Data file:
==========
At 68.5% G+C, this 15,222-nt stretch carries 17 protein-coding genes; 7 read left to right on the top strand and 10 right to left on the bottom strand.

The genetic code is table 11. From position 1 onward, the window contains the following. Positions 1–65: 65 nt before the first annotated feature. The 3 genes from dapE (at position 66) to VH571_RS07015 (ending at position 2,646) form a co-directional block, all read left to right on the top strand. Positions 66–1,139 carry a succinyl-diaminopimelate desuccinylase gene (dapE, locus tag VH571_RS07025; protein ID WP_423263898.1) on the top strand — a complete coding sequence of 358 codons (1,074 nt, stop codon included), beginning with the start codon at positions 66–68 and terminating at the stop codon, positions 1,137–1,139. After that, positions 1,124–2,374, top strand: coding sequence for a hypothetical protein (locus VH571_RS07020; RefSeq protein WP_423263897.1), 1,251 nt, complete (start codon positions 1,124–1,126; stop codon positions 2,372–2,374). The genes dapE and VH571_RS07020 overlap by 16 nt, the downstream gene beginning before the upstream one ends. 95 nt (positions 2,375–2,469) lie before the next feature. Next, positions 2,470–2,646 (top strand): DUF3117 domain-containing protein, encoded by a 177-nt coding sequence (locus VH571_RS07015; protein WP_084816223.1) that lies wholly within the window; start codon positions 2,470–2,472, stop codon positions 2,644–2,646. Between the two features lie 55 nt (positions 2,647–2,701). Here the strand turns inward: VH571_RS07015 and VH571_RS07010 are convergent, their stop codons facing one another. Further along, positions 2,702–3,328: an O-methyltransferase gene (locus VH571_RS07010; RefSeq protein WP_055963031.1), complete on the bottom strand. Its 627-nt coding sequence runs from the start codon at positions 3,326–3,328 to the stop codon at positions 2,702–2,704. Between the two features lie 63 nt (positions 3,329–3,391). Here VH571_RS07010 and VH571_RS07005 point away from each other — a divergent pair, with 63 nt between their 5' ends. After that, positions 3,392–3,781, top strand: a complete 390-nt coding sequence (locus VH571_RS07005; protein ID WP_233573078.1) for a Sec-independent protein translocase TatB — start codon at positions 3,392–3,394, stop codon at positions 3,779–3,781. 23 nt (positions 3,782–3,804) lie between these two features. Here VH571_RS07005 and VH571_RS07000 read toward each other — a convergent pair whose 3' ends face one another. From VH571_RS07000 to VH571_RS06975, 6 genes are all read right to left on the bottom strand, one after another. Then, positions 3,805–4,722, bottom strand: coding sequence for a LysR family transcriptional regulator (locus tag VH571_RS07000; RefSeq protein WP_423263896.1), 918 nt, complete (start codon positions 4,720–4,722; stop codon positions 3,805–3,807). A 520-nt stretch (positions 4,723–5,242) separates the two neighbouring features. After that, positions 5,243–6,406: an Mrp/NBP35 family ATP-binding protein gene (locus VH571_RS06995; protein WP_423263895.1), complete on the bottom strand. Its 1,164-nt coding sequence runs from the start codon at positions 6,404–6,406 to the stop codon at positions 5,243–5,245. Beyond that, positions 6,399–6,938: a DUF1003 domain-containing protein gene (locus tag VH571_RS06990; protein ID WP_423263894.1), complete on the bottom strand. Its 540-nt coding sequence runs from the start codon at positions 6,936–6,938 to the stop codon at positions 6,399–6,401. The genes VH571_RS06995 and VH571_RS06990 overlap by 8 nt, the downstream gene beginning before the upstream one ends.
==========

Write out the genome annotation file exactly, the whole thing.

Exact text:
At 68.5% G+C, this 15,222-nt stretch carries 17 protein-coding genes; 7 read left to right on the top strand and 10 right to left on the bottom strand.

The genetic code is table 11. From position 1 onward, the window contains the following. Positions 1–65: 65 nt before the first annotated feature. The 3 genes from dapE (at position 66) to VH571_RS07015 (ending at position 2,646) form a co-directional block, all read left to right on the top strand. Positions 66–1,139 carry a succinyl-diaminopimelate desuccinylase gene (dapE, locus tag VH571_RS07025; protein ID WP_423263898.1) on the top strand — a complete coding sequence of 358 codons (1,074 nt, stop codon included), beginning with the start codon at positions 66–68 and terminating at the stop codon, positions 1,137–1,139. After that, positions 1,124–2,374, top strand: coding sequence for a hypothetical protein (locus VH571_RS07020; RefSeq protein WP_423263897.1), 1,251 nt, complete (start codon positions 1,124–1,126; stop codon positions 2,372–2,374). The genes dapE and VH571_RS07020 overlap by 16 nt, the downstream gene beginning before the upstream one ends. 95 nt (positions 2,375–2,469) lie before the next feature. Next, positions 2,470–2,646 (top strand): DUF3117 domain-containing protein, encoded by a 177-nt coding sequence (locus VH571_RS07015; protein WP_084816223.1) that lies wholly within the window; start codon positions 2,470–2,472, stop codon positions 2,644–2,646. Between the two features lie 55 nt (positions 2,647–2,701). Here the strand turns inward: VH571_RS07015 and VH571_RS07010 are convergent, their stop codons facing one another. Further along, positions 2,702–3,328: an O-methyltransferase gene (locus VH571_RS07010; RefSeq protein WP_055963031.1), complete on the bottom strand. Its 627-nt coding sequence runs from the start codon at positions 3,326–3,328 to the stop codon at positions 2,702–2,704. Between the two features lie 63 nt (positions 3,329–3,391). Here VH571_RS07010 and VH571_RS07005 point away from each other — a divergent pair, with 63 nt between their 5' ends. After that, positions 3,392–3,781, top strand: a complete 390-nt coding sequence (locus VH571_RS07005; protein ID WP_233573078.1) for a Sec-independent protein translocase TatB — start codon at positions 3,392–3,394, stop codon at positions 3,779–3,781. 23 nt (positions 3,782–3,804) lie between these two features. Here VH571_RS07005 and VH571_RS07000 read toward each other — a convergent pair whose 3' ends face one another. From VH571_RS07000 to VH571_RS06975, 6 genes are all read right to left on the bottom strand, one after another. Then, positions 3,805–4,722, bottom strand: coding sequence for a LysR family transcriptional regulator (locus tag VH571_RS07000; RefSeq protein WP_423263896.1), 918 nt, complete (start codon positions 4,720–4,722; stop codon positions 3,805–3,807). A 520-nt stretch (positions 4,723–5,242) separates the two neighbouring features. After that, positions 5,243–6,406: an Mrp/NBP35 family ATP-binding protein gene (locus VH571_RS06995; protein WP_423263895.1), complete on the bottom strand. Its 1,164-nt coding sequence runs from the start codon at positions 6,404–6,406 to the stop codon at positions 5,243–5,245. Beyond that, positions 6,399–6,938: a DUF1003 domain-containing protein gene (locus tag VH571_RS06990; protein ID WP_423263894.1), complete on the bottom strand. Its 540-nt coding sequence runs from the start codon at positions 6,936–6,938 to the stop codon at positions 6,399–6,401. The genes VH571_RS06995 and VH571_RS06990 overlap by 8 nt, the downstream gene beginning before the upstream one ends.